As for $100, I don't see that in the near term. But as they say: from your lips to God's ear.

    Best wishes.
    Sep 14 02:27 PM | 1 Like Like |Link to Comment
  • Understanding American Capital After 2Q2013 [View article]
    If you have a look at the internal complexity of Berkshire and how it must be analyzed to be valued, e.g. here , you'll see more similarity than you might imagine. Both companies' headline-number reporting leaves investors a lot to desire in understanding the overall businesses.

    Personally, I'm very happy to own both and am glad of the differences they do have. Berkshire's success obtaining zero-cost leverage with things like float (in which Berkshire is paid to hold other people's money) and unrealized capital gains (which generates a "liability" for taxes owed, which may not be due for a century) tickle me as an investor, and make me happy to see ACAS succeeding in reducing its own cost of borrowing:;highlight=

    Given the internal complexity that clouds its valuation, ACAS like Berkshire occasionally offer real opportunity as people get lost in price charts and lose sight of the underlying business. Both companies benefit from a good long look at the underlying business.
    Sep 10 09:17 AM | Likes Like |Link to Comment
  • New Rule: Buy American Capital Below $13.33 [View article]
    When it had a dividend it was a good income stock, and in the comments to my articles I usually find people who want the dividend back, and quickly. I'd rather see share retirement myself, provided it can be done without introducing multi-tier taxation – at the moment, ACAS has loss carry-forwards that offset taxes it'd pay on income that it would have to pay as dividends were it qualified as a RIC, and that would give rise to tax obligations in the absence of the carry-forward.

    I'd rather be patient.
    Sep 10 09:10 AM | Likes Like |Link to Comment
  • New Rule: Buy American Capital Below $13.33 [View article]
    As described at , ACAS' biggest holding is now its asset manager, and its biggest source of income as an asset manager comes from two publicly-traded mREITs. With mREITs hammered by interest-rate shock, ACAS was affected by macro factors that one must judge for one's self as long-term issues for ACAS.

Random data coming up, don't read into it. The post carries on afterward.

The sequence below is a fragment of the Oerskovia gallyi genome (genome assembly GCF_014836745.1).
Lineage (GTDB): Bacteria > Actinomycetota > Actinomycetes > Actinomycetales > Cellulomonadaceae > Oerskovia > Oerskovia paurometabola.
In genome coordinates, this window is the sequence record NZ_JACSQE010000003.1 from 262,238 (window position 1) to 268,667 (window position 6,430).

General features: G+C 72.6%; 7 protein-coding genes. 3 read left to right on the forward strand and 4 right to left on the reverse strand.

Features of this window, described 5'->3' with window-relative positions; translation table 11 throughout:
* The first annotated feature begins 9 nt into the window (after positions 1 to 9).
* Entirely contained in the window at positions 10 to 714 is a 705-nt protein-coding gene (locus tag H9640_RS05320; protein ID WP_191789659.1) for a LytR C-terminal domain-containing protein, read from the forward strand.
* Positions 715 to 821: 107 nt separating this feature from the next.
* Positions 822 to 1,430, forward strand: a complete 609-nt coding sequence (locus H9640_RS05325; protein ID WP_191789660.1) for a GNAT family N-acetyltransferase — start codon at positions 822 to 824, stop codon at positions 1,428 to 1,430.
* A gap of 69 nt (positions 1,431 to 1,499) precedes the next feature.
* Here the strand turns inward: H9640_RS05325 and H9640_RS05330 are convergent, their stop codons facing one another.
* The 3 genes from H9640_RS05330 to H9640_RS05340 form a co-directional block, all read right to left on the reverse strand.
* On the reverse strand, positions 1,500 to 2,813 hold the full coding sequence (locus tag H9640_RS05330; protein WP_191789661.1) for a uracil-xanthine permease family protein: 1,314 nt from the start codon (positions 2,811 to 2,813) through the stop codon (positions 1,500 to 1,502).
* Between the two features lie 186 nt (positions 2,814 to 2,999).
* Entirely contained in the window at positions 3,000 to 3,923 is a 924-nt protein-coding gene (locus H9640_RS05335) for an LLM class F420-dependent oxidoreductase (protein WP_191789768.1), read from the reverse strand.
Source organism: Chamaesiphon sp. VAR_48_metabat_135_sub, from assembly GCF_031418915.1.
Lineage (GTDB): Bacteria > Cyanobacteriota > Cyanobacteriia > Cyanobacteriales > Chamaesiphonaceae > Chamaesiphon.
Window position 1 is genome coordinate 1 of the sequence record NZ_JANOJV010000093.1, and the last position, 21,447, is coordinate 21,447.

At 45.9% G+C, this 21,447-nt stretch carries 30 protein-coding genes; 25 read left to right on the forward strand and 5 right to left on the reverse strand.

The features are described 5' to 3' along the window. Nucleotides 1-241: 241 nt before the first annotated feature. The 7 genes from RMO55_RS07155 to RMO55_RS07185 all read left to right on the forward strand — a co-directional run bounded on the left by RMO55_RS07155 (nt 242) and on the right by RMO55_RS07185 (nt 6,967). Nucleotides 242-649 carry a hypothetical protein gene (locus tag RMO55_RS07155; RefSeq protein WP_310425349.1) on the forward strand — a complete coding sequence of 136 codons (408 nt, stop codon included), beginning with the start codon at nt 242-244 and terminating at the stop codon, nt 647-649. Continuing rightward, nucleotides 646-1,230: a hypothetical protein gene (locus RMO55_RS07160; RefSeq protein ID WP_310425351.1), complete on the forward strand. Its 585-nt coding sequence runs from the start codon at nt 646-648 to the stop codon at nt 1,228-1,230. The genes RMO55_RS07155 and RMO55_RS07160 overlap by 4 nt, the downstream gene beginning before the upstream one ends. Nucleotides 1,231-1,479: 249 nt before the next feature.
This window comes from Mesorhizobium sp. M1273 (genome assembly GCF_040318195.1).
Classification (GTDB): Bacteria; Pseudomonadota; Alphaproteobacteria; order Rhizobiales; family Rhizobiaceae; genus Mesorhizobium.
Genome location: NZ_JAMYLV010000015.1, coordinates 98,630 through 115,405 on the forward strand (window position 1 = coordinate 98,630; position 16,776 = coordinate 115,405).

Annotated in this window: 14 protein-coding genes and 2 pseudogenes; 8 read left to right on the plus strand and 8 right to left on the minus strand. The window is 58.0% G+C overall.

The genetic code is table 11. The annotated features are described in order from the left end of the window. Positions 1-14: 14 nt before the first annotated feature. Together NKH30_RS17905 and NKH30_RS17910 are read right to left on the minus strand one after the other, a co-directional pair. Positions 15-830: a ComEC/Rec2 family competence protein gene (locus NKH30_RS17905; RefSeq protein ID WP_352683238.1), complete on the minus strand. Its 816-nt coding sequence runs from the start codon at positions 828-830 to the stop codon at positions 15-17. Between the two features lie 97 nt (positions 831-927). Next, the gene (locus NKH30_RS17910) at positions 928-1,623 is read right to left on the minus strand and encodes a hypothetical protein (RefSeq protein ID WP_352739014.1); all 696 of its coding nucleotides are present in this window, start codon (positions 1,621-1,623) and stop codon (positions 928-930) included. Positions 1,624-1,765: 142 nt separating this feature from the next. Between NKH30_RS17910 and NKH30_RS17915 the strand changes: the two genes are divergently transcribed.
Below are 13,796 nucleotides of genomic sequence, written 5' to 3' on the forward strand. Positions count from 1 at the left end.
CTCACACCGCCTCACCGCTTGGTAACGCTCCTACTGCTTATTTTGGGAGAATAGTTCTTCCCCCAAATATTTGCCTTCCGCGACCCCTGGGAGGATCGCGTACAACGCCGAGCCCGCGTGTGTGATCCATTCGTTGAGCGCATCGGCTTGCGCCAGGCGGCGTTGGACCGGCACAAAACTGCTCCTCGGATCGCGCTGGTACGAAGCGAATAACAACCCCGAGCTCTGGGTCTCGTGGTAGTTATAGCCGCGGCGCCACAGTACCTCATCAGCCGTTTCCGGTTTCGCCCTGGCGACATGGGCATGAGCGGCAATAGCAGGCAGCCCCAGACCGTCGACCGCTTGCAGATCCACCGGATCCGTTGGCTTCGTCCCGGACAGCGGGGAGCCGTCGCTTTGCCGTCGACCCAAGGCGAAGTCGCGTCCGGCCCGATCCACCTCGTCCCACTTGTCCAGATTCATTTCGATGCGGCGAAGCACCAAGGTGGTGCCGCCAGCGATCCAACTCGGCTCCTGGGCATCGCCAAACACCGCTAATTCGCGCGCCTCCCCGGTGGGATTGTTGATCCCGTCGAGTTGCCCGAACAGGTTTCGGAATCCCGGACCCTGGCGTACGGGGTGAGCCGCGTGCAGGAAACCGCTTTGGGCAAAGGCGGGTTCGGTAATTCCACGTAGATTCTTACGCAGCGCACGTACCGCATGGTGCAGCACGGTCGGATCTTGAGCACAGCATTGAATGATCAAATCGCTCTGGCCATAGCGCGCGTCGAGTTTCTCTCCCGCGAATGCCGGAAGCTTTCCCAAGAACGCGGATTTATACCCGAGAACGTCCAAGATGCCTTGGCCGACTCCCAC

The key is that (a) ACAS could buy shares much cheaper during this shock, (b) ACAS now has higher concentration of assets behind each ACAS share, and (c) a recovery in the underlying assets will be magnified by this concentration. And ACAS is sitting on a long trend of NAV increases.

    So yeah, it wasn't a great quarter for the fair value of ACAS' funds-management business, but does this compel any particular decision about management generally or the long term of ACAS' overall business? I think this is the question. I think it's fair to weigh, and you've clearly decided how you weigh it, at least for now.

    I don't happen to weigh it the same just now, but the important thing is that people weigh these decisions with good information. Headlines don't do a good job of explaining the real story, and quite a lot of the press on companies with complex interior workings like ACAS and BRK.B are distracted by headline numbers (for a while Berkshire was thought to be doing "well" or "badly" because of fluctuations in the value of near-term-un-exerciseable long-term derivative contracts whose valuation swings drove "earnings" more dramatically for good or ill than the broad trends that illustrated the quality of the company's long-term portfolio performance) instead of bringing clarity to the firm's condition, opportunities, and risks.

    But that's why SA is important.

    Thanks for stopping by.
    Sep 10 09:07 AM | 2 Likes Like |Link to Comment
  • New Rule: Buy American Capital Below $13.33 [View article]
    Viewed the light that ACAS' largest holding was hammered by the issues impacting mREITs in the reported quarter, ACAS' NAV performance seemed heroic.

    "who knows if p rice and NAV shall ever meet?"

    Here, history is a guide. When ACAS paid a dividend, it spent a lot of time trading at a premium to NAV. As soon as the dividend was halted, its traditional investors bolted. A BDC without a dividend is a weird bird.

    Once a dividend resumes – BDCs that qualify as RICs pay based on taxable income not SEC-reported "earnings" – the price will be driven by the dividend. As long as shares trade at a substantial discount to NAV, there's no reason management should want to pay a dividend as management's personal shares are worth more (and without immediate tax impact) when they deploy spare cash in buybacks. toward that end, ACAS can simply continue intentionally failing the RIC test.

    I make a similar NAV-driven investment thesis in my own articles on ACAS, both recently and historically

    Best regards.
    Sep 8 05:21 PM | Likes Like |Link to Comment
  • Understanding American Capital After 2Q2013 [View article]
    I own both, and I'm glad they're different.

    I'm glad BRK.B has its solidity, but I'm very glad ACAS has been so awfully undervalued or it'd have BRK.B's problem and seldom be able to retire shares at reasonable prices.

    Look at the graphs of both since the crash. BRK.B has about doubled – it was oversold, and has done fine – but look how loony the negativity was for ACAS. Do we think it likelier that the company's REAL value is up 20x, or that the panic that pushed it into the realm of the ridiculous has simply abated as the company has continued to pay its debts on time, grow NAV, demonstrate its ability to convince skeptical lenders in arms-length transactions that its solvency supports refinance of its debt on increasingly favorable terms, and so on?

    ACAS will be a while proving itself – a point your comment clearly illustrates. And thank goodness. It will improve the effectiveness to shareholders of the buyback program.
    Sep 2 01:33 PM | 1 Like Like |Link to Comment